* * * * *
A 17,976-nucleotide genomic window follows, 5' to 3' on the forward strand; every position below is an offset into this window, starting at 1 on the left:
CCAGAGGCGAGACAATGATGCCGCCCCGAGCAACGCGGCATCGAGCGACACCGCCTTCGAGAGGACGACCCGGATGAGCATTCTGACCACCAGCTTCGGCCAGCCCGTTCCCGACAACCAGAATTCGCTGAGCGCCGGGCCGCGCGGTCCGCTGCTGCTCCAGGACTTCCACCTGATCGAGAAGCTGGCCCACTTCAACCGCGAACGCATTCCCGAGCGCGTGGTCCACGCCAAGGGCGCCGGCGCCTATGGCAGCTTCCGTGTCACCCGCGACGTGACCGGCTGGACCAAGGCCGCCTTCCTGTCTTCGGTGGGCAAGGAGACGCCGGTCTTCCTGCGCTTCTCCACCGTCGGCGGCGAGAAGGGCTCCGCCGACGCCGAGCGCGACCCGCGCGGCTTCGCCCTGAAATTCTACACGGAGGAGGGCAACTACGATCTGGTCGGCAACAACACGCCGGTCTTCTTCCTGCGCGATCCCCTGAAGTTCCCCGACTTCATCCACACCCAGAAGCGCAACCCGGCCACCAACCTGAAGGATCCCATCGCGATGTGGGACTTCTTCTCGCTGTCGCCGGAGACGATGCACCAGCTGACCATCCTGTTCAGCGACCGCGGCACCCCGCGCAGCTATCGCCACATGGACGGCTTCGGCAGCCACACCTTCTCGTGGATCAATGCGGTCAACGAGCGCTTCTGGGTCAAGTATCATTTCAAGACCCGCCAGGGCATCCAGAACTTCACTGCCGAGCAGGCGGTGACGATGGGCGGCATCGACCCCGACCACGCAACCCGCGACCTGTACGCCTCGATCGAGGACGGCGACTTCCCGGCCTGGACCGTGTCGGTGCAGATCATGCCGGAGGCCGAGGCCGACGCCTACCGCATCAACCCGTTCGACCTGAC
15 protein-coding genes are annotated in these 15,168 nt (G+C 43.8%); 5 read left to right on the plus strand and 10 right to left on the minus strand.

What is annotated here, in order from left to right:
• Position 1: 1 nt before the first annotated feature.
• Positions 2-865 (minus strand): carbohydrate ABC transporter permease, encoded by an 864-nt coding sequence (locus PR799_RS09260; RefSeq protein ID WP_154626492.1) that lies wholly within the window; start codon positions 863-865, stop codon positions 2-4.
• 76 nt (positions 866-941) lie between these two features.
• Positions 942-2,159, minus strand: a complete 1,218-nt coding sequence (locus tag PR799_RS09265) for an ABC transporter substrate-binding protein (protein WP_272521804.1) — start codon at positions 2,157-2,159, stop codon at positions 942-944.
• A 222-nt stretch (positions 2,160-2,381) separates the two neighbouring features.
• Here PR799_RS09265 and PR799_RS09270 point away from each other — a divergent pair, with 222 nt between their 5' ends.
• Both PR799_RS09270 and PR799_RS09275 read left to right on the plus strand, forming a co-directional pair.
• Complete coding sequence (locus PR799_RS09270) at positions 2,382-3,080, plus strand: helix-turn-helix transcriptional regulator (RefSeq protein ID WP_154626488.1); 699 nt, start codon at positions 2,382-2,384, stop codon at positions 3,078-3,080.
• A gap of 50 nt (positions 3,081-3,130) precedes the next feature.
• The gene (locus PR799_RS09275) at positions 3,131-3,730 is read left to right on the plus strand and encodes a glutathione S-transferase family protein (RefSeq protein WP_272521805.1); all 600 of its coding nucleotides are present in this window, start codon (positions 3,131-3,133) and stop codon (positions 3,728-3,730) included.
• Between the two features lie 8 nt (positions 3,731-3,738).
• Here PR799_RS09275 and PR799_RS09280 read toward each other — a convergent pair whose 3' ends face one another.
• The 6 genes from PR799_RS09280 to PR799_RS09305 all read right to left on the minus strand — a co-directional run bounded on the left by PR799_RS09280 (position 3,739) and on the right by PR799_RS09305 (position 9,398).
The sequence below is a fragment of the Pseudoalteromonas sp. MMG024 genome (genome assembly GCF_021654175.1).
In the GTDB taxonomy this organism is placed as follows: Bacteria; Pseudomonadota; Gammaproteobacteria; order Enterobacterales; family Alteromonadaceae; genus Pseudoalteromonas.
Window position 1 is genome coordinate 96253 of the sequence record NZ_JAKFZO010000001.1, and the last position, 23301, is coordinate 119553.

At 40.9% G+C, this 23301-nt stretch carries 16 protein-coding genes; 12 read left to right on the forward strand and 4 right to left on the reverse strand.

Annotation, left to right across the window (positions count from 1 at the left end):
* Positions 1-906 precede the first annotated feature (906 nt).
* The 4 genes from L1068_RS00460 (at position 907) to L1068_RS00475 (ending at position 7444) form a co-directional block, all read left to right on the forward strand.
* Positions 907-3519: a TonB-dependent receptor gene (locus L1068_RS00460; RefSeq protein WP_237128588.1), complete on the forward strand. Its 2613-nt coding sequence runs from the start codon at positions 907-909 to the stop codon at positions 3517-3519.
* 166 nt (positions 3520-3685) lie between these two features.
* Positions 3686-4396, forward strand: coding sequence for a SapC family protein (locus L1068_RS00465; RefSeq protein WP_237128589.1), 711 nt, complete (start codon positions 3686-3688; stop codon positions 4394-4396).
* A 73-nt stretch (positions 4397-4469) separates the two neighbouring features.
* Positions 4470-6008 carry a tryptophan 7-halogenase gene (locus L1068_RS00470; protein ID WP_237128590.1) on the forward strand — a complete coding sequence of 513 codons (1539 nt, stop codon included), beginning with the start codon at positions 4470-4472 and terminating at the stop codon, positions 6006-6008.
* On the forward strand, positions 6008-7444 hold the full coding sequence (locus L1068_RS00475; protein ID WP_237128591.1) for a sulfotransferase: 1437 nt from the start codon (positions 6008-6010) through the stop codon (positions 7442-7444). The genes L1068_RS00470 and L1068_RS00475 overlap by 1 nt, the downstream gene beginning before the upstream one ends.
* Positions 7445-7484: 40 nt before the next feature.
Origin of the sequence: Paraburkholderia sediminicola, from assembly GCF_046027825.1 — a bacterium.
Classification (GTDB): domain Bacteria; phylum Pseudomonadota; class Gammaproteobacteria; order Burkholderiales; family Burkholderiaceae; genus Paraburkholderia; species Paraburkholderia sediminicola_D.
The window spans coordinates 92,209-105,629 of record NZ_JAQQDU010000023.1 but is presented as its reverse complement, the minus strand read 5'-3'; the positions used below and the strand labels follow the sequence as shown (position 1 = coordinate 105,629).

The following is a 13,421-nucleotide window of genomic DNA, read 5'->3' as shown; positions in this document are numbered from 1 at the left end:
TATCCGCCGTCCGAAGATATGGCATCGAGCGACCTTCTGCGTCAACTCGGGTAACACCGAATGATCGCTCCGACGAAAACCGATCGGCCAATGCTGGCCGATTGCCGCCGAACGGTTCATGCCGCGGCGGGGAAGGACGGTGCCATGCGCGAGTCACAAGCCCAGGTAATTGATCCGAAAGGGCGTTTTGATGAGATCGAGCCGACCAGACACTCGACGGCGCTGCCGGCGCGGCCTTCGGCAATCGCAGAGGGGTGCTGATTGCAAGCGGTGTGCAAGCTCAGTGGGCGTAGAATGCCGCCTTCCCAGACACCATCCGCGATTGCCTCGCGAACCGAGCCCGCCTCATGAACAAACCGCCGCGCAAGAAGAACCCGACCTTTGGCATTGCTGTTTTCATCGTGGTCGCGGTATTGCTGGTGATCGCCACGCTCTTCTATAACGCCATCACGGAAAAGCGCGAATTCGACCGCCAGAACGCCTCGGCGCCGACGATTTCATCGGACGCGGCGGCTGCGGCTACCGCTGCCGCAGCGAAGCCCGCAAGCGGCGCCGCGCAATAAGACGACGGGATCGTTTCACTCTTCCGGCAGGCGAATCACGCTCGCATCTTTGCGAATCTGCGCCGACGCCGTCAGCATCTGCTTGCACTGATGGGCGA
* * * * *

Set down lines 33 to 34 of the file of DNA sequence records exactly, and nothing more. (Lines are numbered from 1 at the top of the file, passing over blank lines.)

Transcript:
Classification (GTDB): domain Bacteria; phylum Pseudomonadota; class Gammaproteobacteria; order Burkholderiales; family Burkholderiaceae; genus Paraburkholderia; species Paraburkholderia sediminicola_D.
The window spans coordinates 92,209-105,629 of record NZ_JAQQDU010000023.1 but is presented as its reverse complement, the minus strand read 5'-3'; the positions used below and the strand labels follow the sequence as shown (position 1 = coordinate 105,629).